Notebook: Plenty for Notre Dame hockey to celebrate despite disappointing finish
The last picture of the 2017-18 Notre Dame hockey season should not be one of several players, their heads down, one knee on the ice, watching Minnesota Duluth celebrate the championship it had just won with a 2-1 victory last Saturday night at the Xcel Energy Center in Saint Paul, Minn.
For what Jeff Jackson’s Irish accomplished this 28-10-2 season — the 50th of the modern era — the tears of disappointment should be replaced with smiles of fulfillment.
“As I told them, this is as much fun as I’ve had in a year with a group of kids in my career,” said Jackson, who has taken Notre Dame to four Frozen Fours and two title games in his 13 seasons.
“They are close, they are friends, they come to work every day,” Jackson continued in an interview with WSBT’s Adam Derengowski. “The whole season they may have had one bad practice. They accomplished a heckuva lot.”
• A school-record 16-game winning streak.
• Thirteen of those victories started Notre Dame’s first season as an affiliate member of the Big Ten Conference as the Irish took the Big Ten regular-season title with a 17-6-1-1 record in the league.
• They beat Penn State 3-2 in the semifinals and Ohio State 3-2 in overtime on March 17 to secure the Big Ten playoff title.
• They spent seven weeks as the No. 1 team in the USA Today/USA Hockey Magazine/American Hockey Coaches Association poll, battling back from No. 4 on March 5 to be No. 1 going into the Frozen Four in Saint Paul. They were No. 1 in the USCHO.com media poll for five weeks and finished second in the final poll to champion Duluth.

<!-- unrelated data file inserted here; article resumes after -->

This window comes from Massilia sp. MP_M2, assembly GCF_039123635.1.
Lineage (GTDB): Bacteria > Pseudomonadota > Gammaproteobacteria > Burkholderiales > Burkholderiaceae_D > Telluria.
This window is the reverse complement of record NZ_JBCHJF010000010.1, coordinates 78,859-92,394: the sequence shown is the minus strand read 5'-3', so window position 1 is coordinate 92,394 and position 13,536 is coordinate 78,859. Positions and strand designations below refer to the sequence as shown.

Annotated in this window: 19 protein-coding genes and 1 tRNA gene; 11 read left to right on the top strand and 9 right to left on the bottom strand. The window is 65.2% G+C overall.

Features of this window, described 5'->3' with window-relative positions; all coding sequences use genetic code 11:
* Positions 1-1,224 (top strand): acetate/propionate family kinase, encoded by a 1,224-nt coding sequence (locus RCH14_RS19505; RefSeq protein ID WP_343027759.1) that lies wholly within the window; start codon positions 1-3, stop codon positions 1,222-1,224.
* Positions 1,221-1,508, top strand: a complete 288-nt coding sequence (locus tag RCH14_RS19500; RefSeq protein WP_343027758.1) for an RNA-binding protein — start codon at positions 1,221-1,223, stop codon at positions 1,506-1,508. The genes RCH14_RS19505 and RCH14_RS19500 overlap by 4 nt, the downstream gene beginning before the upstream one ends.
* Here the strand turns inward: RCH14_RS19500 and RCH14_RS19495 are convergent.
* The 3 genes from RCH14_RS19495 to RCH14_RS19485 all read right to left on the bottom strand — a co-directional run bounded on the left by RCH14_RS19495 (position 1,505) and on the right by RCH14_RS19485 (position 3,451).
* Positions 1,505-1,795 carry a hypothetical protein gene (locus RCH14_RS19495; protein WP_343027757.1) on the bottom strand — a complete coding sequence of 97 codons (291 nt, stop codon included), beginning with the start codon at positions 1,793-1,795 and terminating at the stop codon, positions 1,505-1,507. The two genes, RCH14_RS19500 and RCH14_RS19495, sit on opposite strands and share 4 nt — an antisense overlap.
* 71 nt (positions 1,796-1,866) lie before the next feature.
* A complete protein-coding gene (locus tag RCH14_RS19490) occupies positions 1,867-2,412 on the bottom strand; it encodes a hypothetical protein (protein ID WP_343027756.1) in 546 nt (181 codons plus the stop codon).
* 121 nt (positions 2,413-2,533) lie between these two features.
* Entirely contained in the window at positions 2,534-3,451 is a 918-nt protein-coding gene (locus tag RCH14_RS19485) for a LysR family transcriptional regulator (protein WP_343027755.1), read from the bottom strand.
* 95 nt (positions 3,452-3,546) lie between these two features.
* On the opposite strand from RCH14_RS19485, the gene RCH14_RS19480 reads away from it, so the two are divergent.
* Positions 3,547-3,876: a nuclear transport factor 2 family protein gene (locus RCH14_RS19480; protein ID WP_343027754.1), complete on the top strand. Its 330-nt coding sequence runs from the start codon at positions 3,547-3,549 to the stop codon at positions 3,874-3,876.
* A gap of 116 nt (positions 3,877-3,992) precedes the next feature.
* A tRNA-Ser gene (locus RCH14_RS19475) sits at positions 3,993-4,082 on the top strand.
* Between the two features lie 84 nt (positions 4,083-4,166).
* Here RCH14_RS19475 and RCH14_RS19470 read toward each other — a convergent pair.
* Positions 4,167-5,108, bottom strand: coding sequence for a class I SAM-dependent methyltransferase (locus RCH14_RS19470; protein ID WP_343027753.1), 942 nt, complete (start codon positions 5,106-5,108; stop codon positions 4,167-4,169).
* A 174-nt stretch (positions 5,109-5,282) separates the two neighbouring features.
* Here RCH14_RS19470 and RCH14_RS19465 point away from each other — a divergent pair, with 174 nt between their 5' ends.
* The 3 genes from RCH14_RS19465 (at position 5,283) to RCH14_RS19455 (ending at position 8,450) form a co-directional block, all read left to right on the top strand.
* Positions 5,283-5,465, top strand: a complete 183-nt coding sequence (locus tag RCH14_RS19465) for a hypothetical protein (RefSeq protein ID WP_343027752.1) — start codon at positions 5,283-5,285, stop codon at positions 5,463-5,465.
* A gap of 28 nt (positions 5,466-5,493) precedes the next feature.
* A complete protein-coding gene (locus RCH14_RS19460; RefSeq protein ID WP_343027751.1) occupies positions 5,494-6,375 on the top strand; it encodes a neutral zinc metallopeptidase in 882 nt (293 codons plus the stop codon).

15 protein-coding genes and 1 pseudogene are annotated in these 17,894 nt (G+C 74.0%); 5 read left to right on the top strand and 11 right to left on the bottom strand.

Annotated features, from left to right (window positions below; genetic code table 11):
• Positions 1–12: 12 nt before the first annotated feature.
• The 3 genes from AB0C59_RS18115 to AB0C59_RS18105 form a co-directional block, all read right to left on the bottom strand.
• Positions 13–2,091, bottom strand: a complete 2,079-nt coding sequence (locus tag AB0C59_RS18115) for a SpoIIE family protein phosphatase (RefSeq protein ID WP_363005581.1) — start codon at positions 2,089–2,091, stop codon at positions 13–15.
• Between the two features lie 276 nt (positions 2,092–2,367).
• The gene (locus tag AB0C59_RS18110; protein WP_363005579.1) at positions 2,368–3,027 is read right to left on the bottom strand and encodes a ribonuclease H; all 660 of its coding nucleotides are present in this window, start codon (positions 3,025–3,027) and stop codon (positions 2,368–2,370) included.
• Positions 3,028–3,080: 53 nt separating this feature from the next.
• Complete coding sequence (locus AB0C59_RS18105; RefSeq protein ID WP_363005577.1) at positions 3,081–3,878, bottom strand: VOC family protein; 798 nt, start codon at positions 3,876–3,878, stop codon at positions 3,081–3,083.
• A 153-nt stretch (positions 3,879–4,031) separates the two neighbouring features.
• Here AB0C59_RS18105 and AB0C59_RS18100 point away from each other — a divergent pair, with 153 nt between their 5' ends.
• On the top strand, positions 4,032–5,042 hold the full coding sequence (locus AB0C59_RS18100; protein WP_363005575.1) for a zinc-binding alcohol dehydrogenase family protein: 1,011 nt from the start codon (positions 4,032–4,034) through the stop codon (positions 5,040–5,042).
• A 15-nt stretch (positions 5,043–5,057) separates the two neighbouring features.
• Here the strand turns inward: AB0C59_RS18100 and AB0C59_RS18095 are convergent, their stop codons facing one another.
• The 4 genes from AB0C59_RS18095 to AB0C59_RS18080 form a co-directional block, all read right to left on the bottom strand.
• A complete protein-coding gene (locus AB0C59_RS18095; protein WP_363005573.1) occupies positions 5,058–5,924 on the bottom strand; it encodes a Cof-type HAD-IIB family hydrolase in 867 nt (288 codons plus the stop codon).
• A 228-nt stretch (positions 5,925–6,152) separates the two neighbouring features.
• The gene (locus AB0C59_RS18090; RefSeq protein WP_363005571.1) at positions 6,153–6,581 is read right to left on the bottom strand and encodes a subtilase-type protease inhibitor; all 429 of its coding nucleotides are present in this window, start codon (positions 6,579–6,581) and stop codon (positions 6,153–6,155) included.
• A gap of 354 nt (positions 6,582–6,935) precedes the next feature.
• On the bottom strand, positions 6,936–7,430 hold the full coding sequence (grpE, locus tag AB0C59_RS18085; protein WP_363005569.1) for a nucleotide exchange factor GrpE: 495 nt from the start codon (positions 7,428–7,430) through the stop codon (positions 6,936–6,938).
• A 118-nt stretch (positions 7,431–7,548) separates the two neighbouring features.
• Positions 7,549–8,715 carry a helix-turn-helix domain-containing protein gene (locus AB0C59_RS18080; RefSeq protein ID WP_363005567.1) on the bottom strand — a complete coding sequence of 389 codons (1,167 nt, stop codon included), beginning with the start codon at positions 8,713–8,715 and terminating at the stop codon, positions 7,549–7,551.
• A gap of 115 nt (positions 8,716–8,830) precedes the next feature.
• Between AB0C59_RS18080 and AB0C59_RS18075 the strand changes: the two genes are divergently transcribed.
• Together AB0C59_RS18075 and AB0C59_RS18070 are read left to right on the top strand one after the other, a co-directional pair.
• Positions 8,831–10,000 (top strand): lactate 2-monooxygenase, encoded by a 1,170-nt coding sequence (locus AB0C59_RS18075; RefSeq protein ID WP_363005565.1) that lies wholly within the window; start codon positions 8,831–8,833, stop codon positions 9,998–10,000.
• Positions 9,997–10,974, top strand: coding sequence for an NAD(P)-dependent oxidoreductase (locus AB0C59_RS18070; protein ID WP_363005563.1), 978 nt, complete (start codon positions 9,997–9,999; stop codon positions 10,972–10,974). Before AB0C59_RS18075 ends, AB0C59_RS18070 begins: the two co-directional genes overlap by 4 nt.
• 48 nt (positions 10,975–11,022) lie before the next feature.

• Sophomore goalie Cale Morris, who played just 19 minutes and 43 seconds in relief of ironman captain Cal Petersen in the 2016-17 season, was named a first-team All-American and winner of the Mike Richter Goaltender of the Year Award with a nation-leading .945 save percentage, a 27-8-1 record (fourth) and 1.94 goals-against average (eighth) with four shutouts (12th).
A remarkable season of accomplishment, though it came up two goals short of Notre Dame’s first hockey national title. The season was fueled by the memory of last season’s 6-1 season-ending loss to eventual NCAA champion Denver at the 2017 Frozen Four.
Notre Dame wanted a different ending, but an inability to transition out of the neutral zone led to two costly mistakes that gave the Bulldogs a 2-0 lead early in the second period. And while Andrew Oglevie cut the lead in half with a power-play goal in the period, the Irish managed just five shots in the third period and 20 all night against Duluth, which threw 35 at Morris.
“It’s a tough time right now; we worked so hard,” said Jake Evans, the 21-year-old captain who led the Irish with 46 points (13 goals, 33 assists) after a 2-2-4 performance in the Frozen Four. “I’m sure in a few days we’ll be proud of what we’ve done.”
They should be.
Evans is one of seven seniors departing the program. Defenseman Jordan Gross, who played in all 159 games Notre Dame played during his four seasons, finished third on the team behind Evans and junior Andrew Oglevie (15-24-39) in scoring with 10 goals and 20 assists.